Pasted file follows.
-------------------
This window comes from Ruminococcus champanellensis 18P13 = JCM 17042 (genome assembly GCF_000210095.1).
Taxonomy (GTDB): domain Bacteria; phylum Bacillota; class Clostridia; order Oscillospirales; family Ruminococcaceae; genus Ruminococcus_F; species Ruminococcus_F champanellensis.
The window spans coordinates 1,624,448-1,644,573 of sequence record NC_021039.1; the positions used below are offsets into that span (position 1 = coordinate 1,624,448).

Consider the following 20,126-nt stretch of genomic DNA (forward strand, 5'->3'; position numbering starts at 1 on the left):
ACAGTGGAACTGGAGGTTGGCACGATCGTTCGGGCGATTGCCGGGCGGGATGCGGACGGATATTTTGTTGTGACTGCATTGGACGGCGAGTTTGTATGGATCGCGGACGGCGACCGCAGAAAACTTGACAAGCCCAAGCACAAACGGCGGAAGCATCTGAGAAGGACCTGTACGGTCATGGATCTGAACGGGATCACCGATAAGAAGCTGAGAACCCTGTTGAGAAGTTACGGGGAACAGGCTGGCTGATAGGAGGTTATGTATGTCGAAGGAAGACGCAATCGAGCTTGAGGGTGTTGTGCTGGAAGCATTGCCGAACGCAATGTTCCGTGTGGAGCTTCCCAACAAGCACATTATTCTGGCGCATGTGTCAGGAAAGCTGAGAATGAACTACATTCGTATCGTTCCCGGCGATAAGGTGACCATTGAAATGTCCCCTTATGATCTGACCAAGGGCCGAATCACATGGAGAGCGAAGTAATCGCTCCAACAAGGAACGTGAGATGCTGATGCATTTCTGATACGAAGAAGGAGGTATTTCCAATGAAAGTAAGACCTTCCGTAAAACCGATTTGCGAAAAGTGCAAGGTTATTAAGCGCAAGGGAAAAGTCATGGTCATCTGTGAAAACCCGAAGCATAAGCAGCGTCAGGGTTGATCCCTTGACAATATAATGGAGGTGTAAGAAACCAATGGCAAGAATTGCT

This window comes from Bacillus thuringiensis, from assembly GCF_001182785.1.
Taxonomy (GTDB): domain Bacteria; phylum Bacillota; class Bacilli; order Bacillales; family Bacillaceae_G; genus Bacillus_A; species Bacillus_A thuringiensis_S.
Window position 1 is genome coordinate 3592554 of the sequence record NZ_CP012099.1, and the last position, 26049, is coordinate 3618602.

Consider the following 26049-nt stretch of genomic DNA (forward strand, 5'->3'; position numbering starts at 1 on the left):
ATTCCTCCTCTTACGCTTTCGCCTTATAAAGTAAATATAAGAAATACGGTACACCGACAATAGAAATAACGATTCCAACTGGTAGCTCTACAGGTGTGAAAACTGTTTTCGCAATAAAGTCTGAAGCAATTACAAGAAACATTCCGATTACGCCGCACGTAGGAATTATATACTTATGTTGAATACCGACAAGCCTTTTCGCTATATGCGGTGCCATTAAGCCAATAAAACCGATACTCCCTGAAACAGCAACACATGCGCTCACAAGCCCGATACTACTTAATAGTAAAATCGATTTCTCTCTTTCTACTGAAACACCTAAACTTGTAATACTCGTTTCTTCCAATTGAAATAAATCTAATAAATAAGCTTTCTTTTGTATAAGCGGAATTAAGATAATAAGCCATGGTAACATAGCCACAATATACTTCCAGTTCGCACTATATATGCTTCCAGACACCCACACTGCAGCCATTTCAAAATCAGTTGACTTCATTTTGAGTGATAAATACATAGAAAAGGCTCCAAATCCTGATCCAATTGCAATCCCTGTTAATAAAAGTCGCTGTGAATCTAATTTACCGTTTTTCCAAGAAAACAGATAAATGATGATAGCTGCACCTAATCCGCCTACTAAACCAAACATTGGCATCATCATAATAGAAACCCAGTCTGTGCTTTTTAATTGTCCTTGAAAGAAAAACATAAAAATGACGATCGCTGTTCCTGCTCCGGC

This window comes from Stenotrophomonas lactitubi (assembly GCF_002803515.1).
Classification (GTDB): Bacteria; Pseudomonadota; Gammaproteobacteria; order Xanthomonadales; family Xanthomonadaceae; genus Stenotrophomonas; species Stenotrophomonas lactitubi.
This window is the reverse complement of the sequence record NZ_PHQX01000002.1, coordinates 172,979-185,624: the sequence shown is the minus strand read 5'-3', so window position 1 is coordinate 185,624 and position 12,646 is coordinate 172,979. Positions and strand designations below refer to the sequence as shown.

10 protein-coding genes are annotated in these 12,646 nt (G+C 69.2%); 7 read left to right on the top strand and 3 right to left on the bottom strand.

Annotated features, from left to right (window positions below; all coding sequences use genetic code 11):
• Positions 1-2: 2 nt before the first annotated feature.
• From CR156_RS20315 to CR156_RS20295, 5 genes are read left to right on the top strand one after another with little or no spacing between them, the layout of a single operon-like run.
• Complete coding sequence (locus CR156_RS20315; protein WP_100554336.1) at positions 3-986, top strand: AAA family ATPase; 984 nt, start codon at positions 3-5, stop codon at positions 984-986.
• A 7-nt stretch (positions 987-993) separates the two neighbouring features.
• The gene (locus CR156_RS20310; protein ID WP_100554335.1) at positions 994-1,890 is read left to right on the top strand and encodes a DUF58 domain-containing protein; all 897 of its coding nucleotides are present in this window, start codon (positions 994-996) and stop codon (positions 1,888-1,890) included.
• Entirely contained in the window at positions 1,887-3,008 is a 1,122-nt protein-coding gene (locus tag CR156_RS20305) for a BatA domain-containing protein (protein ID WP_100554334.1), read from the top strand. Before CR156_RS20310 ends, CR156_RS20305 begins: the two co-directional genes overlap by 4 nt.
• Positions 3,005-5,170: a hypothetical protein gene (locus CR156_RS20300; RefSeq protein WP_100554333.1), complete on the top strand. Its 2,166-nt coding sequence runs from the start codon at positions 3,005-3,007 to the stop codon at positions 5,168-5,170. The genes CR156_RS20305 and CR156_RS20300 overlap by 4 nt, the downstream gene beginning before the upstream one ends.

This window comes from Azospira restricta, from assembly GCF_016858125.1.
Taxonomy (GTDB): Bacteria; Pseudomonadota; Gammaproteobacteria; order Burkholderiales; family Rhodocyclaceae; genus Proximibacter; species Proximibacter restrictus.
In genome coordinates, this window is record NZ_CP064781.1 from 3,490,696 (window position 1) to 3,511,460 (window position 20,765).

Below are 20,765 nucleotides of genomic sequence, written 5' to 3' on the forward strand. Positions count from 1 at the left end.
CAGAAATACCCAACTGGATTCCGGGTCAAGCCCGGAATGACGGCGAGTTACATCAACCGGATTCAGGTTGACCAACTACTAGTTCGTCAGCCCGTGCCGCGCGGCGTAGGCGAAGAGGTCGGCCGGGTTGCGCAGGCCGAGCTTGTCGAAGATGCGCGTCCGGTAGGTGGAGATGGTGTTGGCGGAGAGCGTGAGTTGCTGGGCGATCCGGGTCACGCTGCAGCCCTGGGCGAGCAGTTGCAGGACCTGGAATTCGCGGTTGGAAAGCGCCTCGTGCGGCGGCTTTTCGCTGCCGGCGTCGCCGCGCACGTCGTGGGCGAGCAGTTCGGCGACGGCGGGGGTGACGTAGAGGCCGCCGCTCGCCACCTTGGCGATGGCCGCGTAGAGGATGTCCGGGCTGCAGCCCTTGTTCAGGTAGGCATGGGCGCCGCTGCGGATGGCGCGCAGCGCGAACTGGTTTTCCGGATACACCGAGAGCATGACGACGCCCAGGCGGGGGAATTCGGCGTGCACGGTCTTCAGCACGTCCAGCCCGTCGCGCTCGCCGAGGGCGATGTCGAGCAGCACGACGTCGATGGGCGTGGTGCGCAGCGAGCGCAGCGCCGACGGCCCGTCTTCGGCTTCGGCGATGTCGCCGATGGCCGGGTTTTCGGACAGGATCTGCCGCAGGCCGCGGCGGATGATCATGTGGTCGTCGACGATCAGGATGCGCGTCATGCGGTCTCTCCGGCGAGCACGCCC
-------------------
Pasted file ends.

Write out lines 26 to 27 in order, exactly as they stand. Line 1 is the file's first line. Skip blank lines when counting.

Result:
Below are 20,765 nucleotides of genomic sequence, written 5' to 3' on the forward strand. Positions count from 1 at the left end.
CAGAAATACCCAACTGGATTCCGGGTCAAGCCCGGAATGACGGCGAGTTACATCAACCGGATTCAGGTTGACCAACTACTAGTTCGTCAGCCCGTGCCGCGCGGCGTAGGCGAAGAGGTCGGCCGGGTTGCGCAGGCCGAGCTTGTCGAAGATGCGCGTCCGGTAGGTGGAGATGGTGTTGGCGGAGAGCGTGAGTTGCTGGGCGATCCGGGTCACGCTGCAGCCCTGGGCGAGCAGTTGCAGGACCTGGAATTCGCGGTTGGAAAGCGCCTCGTGCGGCGGCTTTTCGCTGCCGGCGTCGCCGCGCACGTCGTGGGCGAGCAGTTCGGCGACGGCGGGGGTGACGTAGAGGCCGCCGCTCGCCACCTTGGCGATGGCCGCGTAGAGGATGTCCGGGCTGCAGCCCTTGTTCAGGTAGGCATGGGCGCCGCTGCGGATGGCGCGCAGCGCGAACTGGTTTTCCGGATACACCGAGAGCATGACGACGCCCAGGCGGGGGAATTCGGCGTGCACGGTCTTCAGCACGTCCAGCCCGTCGCGCTCGCCGAGGGCGATGTCGAGCAGCACGACGTCGATGGGCGTGGTGCGCAGCGAGCGCAGCGCCGACGGCCCGTCTTCGGCTTCGGCGATGTCGCCGATGGCCGGGTTTTCGGACAGGATCTGCCGCAGGCCGCGGCGGATGATCATGTGGTCGTCGACGATCAGGATGCGCGTCATGCGGTCTCTCCGGCGAGCACGCCC